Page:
38 Pages Posted: 30 Aug 2010 Last revised: 21 Oct 2010
Date Written: August 30, 2010
This Article develops a theory of workplace reform by arguing that organizations need to embrace a meaningful conception of diversity: what it calls "core diversity." Core diversity aims to address embedded discriminatory norms in the workplace and to bring about substantive gender and racial equity. Supporting diversity at work is an involved task, yet the diversity approaches taken by most businesses are misguided, and hence ineffective. Employers currently implement models of diversity that promote only what this Article calls "surface diversity" and "marginal diversity," both of which focus on diversifying the organization's ranks rather than on valuing diversity in full form. Furthermore, these narrow conceptions of diversity contribute to ongoing discrimination at work.
The Article argues that, in order to move toward meaningful equality, market institutions need to reconceptualize the purpose and value of diversity by pursuing core diversity. Under the core diversity paradigm, organizations would rethink and remake the way they do their central work by incorporating the perspectives of socially subordinated groups. The Article also argues that core diversity will not flourish without dedicated and empathetic leadership.
This core diversity project is informed in part by the law, but because it is unlikely, as a practical matter, to be embraced by legal rulemakers in the very near future and may not even be best advanced in this way, this project looks to private market actors rather than to legal actors to generate equality-producing norms. Although the Article notes reservations about seeking to advance substantive equity by relying mostly on a market-based regime, it is still worthwhile to explore ways in which businesses and other employers can become partners in the antidiscrimination movement by considering economic arguments for their participation. Indeed, the Article asserts that market demand for a new understanding of diversity can be cultivated by building on the current societal interest in diversity and by demonstrating the compatibility between core diversity and business concerns.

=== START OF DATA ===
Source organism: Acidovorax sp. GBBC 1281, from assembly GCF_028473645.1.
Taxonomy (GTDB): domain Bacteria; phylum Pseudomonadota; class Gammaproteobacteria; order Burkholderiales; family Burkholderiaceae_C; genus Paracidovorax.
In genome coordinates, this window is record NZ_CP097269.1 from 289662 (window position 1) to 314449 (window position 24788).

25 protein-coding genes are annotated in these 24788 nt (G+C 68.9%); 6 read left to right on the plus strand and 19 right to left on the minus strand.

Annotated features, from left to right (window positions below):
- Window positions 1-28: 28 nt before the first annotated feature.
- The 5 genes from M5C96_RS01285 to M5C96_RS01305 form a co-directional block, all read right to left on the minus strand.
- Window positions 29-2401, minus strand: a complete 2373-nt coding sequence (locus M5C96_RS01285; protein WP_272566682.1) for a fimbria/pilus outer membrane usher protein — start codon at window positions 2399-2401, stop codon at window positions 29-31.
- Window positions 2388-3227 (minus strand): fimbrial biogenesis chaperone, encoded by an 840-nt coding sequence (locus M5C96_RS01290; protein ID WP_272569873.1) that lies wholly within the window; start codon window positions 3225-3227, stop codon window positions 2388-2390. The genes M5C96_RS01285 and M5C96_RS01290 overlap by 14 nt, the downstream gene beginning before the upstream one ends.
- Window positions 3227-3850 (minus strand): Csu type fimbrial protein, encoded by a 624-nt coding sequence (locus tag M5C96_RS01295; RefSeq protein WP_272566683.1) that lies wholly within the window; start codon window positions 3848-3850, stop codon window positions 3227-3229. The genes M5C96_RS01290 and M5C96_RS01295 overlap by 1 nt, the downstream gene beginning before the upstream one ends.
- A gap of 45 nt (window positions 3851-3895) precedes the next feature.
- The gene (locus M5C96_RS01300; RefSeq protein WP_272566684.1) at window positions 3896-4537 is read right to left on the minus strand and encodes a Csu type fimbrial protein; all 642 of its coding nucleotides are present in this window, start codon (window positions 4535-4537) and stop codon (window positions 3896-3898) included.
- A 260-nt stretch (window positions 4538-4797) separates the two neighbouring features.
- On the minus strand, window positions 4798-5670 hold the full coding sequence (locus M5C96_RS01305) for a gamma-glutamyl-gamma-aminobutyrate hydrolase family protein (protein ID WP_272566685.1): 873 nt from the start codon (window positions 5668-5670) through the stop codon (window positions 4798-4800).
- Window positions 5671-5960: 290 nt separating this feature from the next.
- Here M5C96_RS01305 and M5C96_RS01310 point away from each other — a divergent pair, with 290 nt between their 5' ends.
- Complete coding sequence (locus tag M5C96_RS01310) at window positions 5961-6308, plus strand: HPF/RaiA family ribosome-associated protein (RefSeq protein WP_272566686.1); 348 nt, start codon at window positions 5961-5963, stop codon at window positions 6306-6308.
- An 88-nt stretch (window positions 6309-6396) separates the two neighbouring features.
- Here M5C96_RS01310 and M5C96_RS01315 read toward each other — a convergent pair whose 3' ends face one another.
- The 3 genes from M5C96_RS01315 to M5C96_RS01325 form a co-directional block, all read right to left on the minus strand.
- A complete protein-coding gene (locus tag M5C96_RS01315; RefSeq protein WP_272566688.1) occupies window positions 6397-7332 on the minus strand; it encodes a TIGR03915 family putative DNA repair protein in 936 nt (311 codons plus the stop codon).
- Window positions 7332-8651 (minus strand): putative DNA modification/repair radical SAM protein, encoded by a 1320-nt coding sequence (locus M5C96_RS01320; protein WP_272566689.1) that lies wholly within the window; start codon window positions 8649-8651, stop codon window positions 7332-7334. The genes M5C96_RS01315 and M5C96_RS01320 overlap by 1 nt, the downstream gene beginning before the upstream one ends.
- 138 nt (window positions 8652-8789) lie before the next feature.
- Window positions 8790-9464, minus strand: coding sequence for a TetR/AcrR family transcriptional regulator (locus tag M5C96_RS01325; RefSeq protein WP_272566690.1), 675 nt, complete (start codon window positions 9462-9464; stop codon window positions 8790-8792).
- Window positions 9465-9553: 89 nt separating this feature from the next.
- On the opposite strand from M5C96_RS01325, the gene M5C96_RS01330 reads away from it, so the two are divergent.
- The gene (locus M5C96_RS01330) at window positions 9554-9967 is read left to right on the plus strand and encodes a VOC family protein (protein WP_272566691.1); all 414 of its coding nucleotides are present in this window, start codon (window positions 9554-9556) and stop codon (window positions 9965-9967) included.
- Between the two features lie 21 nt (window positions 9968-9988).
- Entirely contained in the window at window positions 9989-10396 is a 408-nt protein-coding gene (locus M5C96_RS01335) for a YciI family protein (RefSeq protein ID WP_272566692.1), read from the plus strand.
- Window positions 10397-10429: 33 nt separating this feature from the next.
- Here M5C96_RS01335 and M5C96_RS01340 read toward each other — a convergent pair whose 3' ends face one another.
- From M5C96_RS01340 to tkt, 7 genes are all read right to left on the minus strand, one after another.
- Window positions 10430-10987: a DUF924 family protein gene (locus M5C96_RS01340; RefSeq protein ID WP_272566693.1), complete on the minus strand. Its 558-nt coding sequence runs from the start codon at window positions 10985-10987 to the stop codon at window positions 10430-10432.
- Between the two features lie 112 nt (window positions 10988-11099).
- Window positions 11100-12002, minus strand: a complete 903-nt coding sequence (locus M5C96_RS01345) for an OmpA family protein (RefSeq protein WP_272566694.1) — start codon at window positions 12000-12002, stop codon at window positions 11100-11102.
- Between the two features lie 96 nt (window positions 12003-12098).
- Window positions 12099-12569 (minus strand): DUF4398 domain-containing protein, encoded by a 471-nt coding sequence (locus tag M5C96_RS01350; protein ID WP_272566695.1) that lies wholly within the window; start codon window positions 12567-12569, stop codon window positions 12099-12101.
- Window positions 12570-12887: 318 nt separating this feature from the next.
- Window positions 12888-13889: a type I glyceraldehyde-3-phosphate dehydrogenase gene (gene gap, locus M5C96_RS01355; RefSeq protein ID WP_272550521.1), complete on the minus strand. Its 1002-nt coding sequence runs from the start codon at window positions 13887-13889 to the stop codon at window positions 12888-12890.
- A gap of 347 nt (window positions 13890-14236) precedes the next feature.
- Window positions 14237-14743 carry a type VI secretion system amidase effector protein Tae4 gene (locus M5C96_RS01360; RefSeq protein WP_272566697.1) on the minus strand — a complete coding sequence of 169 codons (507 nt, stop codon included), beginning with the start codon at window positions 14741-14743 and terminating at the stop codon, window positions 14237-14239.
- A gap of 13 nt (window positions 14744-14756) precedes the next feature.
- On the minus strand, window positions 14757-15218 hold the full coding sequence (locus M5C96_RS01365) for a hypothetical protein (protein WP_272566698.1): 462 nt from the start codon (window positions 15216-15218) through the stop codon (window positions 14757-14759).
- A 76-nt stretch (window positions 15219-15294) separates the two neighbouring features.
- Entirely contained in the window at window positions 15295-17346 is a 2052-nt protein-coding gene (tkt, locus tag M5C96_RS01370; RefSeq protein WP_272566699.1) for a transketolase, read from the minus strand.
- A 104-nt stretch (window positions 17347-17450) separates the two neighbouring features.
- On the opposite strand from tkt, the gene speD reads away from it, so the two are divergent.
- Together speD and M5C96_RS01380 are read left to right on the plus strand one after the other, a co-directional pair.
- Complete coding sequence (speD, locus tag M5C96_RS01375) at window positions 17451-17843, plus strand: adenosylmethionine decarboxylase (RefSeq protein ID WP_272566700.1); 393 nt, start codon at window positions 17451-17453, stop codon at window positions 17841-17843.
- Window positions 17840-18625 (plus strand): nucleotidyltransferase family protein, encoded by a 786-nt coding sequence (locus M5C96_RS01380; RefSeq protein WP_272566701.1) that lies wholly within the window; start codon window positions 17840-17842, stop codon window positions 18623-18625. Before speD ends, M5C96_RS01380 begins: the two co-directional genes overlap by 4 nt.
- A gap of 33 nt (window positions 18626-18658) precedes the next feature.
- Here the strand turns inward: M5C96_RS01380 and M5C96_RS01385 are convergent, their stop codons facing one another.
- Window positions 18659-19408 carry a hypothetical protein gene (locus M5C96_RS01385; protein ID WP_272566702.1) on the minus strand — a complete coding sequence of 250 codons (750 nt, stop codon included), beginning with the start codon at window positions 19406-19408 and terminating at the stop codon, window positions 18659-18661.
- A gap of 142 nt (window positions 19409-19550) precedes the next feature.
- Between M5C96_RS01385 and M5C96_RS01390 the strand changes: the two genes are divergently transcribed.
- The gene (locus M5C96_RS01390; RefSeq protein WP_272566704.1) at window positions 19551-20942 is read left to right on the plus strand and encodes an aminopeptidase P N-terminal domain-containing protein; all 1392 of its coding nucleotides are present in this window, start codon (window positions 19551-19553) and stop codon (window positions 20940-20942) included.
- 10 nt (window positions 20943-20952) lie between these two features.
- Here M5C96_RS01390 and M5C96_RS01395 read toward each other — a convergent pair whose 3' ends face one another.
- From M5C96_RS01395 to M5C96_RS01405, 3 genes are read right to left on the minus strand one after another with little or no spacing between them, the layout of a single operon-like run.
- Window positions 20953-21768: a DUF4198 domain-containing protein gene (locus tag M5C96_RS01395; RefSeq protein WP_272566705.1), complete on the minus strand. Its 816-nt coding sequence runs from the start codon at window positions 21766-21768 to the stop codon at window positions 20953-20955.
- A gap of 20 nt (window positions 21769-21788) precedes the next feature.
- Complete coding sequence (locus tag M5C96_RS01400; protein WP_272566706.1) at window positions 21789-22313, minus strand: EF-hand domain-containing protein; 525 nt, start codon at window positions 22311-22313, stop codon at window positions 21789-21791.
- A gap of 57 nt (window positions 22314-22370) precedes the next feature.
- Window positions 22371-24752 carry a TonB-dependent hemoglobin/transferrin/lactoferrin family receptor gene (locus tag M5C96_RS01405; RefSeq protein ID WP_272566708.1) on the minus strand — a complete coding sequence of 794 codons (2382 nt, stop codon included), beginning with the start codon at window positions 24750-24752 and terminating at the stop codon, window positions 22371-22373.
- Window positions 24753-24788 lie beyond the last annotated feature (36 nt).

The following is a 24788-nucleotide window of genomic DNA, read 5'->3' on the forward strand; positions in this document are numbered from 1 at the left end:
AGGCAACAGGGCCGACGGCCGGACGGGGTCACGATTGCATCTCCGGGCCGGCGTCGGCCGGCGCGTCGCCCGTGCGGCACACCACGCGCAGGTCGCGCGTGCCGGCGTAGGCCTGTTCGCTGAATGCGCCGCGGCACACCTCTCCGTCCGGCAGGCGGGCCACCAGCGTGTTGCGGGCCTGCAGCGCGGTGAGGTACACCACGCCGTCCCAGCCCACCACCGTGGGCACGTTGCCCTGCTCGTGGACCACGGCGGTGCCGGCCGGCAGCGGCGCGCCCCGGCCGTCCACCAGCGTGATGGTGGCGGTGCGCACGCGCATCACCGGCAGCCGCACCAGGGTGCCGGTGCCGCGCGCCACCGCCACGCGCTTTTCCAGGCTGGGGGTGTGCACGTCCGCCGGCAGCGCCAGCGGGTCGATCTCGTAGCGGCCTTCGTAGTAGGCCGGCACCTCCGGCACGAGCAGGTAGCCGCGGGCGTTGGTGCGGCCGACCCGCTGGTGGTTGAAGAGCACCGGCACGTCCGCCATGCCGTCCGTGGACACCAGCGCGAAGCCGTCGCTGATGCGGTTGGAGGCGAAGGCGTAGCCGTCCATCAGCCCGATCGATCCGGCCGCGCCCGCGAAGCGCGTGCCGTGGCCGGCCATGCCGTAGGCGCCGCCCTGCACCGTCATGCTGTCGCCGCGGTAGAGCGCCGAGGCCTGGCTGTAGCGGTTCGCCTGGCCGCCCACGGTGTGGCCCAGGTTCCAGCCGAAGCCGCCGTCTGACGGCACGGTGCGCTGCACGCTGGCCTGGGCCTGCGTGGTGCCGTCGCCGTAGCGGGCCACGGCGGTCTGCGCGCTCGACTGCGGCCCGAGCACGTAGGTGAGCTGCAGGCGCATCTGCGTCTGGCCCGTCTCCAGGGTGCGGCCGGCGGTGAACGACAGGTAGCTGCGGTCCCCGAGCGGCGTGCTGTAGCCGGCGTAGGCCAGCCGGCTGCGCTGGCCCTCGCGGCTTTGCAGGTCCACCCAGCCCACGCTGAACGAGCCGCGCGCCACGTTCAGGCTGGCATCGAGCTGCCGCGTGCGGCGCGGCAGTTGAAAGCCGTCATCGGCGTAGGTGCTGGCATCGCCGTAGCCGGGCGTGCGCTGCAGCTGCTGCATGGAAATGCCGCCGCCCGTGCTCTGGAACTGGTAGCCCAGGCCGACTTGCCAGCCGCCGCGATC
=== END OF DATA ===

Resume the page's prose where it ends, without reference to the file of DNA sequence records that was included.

Keywords: diversity, core diversity, equality, discrimination, employment, cultural norms, leadership, employment, subordination, surface diversity, marginal diversity, racial equality, gender equality
JEL Classification: K10, D2
Suggested Citation: Suggested Citation
Lee, Rebecca K., Core Diversity (August 30, 2010). Temple Political & Civil Rights Law Review, Vol. 19, No. 2, p. 477, 2010; Thomas Jefferson School of Law Research Paper No. 1668107. Available at SSRN: https://ssrn.com/abstract=1668107